The future of red meat integrity systems

26 November 2019

The improved use of data and technologies is key to ensuring transformational change in Australia’s red meat integrity system in order to maintain Australia’s competitive edge in the global market.

That was among the key messages delivered by a panel discussion of stakeholders from throughout the value chain during the Integrity Systems Forum at Red Meat 2019 in Tamworth.

Facilitated by Seftons Managing Director and red meat producer, Robbie Sefton, the panel featured Lachie Graham, Argyle Foods Group; Jane Kellock, sheep producer; Tess Herbert, Gundamain Feedlot; Bomber Lancaster, Queensland Department of Agriculture and Fisheries; Paul Holm, Elders; Michelle Henry, Gundagai Meat Processors (GMP) and Steven Moy, NH Foods, as well as Jane Weatherley and Jo Quigley from Integrity Systems Company (ISC).

The panel agreed that robust integrity systems are vital in underpinning future market access and telling provenance stories that guarantee quality products through end-to-end traceability.

Co-CEO of Argyle Foods Group, Lachie Graham, said the entire value of his branded beef and lamb business relies on provenance, which he achieves by controlling every part of the supply chain through data and technology.

“Running an integrated, end-to-end business, covering livestock production, processing and direct distribution, we utilise multiple on-farm data systems, allowing us to be nimble and efficient, capturing data and ensuring traceability across the supply chain, underpinning our product and brand,” Mr Graham said.

Sheep producer, Jane Kellock, utilises data through Livestock Data Link (LDL) and a sheep Electronic Identification (EID) system, enabling her to monitor individual livestock, ensuring the business only invests in animals that meet certain criteria and provide value.
“For multi-generational family farming businesses like ours, data is also a key driver is ensuring farming is meaningful, purposeful and profitable for the next generation, assisting our business moving forward,” Mrs Kellock said.

Running full lifetime traceability reports on their cattle, allows lot feeder, Tess Herbert, (Gundamain Feedlot), to understand how individual animals have performed from the feedlot through to the carcase, providing critical information driving their day-to-day business operations and strategic decision making.

“Our consumers are king; they are shaping the future of our agricultural systems and we need to continually respond to their needs. Through this individual livestock data, we’re able to do this, making sure our customers feel safe and comfortable with what they are eating,” Ms Herbert said.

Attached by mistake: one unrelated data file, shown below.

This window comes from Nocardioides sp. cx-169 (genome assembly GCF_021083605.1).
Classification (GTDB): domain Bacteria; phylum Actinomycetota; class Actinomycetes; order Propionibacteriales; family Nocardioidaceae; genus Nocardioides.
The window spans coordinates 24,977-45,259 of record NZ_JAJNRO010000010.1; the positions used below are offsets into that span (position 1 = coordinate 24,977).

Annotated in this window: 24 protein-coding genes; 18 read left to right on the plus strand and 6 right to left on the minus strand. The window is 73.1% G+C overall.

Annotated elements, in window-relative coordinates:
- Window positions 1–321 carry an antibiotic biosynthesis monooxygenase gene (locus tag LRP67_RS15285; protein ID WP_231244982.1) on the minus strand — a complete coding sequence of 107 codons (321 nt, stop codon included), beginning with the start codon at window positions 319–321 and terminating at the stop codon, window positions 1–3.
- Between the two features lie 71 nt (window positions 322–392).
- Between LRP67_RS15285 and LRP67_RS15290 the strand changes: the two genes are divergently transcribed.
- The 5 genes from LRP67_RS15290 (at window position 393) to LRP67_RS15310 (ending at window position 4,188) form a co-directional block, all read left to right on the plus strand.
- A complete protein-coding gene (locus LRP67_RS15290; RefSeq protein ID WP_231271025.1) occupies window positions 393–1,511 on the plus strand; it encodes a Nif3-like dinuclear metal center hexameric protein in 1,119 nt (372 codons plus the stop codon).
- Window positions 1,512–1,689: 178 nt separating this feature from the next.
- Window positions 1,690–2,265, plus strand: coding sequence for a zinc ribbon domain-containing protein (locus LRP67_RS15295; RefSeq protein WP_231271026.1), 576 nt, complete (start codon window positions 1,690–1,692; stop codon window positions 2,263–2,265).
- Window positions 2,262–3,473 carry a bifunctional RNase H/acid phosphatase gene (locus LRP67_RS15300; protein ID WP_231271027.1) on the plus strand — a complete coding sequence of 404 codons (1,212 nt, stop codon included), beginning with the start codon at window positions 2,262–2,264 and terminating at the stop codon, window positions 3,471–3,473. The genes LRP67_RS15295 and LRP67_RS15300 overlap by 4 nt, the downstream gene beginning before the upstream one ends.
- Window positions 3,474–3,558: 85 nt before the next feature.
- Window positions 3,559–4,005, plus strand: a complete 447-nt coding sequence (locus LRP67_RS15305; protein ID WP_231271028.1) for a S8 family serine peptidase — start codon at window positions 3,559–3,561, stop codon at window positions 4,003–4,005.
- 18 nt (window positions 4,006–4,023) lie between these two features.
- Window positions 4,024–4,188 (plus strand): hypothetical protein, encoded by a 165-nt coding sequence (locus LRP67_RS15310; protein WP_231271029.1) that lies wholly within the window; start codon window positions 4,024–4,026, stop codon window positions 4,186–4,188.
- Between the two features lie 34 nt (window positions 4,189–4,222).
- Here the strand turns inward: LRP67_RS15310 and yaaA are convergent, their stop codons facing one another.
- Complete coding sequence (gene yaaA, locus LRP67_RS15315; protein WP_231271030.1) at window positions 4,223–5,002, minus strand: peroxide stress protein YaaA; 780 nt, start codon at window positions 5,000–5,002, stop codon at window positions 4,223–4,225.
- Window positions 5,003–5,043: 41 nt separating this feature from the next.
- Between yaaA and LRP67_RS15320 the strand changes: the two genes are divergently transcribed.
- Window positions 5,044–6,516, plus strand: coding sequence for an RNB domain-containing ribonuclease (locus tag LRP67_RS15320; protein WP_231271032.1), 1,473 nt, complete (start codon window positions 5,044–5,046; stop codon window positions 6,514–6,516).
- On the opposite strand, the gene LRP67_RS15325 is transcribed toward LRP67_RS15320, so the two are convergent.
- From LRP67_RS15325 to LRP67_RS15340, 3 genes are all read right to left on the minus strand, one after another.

From a processors point of view, utilising LDL and DEXA technology at Gundagai Meat Processors (GMP) enables Michelle Henry to help clients and their producers analyse feedback from the plant, driving value directly back into producers’ businesses.

“Installing these feedback mechanisms allows us to assist our clients and their producers get the most value out of feedback data from the processing plant, helping producers to make changes on-farm and within their businesses, while being responsive to consumer needs,” Dr Henry said.

NH Foods Group Livestock Manager, Steven Moy, agreed, saying Australia’s integrity system not only benefits business through increased revenue, it provides a platform to drive value back into the supply chain, by providing producers with data.
“The data we drive out of the ISC programs allows us to stand behind the product we pack and know it’s 100% what we say it’s going to be,” Mr Moy said.

Biosecurity Queensland Chief Veterinary Officer, Bomber Lancaster, said Australia leads the way in its integrity system, however other countries are catching up, and our priority should focus on making better use of data.

“The updated electronic National Vendor Declaration (eNVD), due to be launched in 2020, is an exciting tool from a traceability point of view as it makes verifying and monitoring animal movements in the event of a disease outbreak more efficient,” he said.

According to Elders Livestock Manager of Northern Zones, Paul Holmes, saleyards and livestock agencies can play a pivotal role in linking ISC programs to producers on the ground.

“Utilising the networks and connectivity that livestock agents have, we can effectively communicate the benefits of the integrity system programs and additional on-farm technologies, to help increase adoption and drive the future integrity system,” Mr Holmes said.

Communicating the benefits of this data and embracing available opportunities surrounding data and technology, to simplify and strengthen our integrity system was equally important across the panel.

Watch the full Red Meat 2019 Integrity Systems panel discussion.

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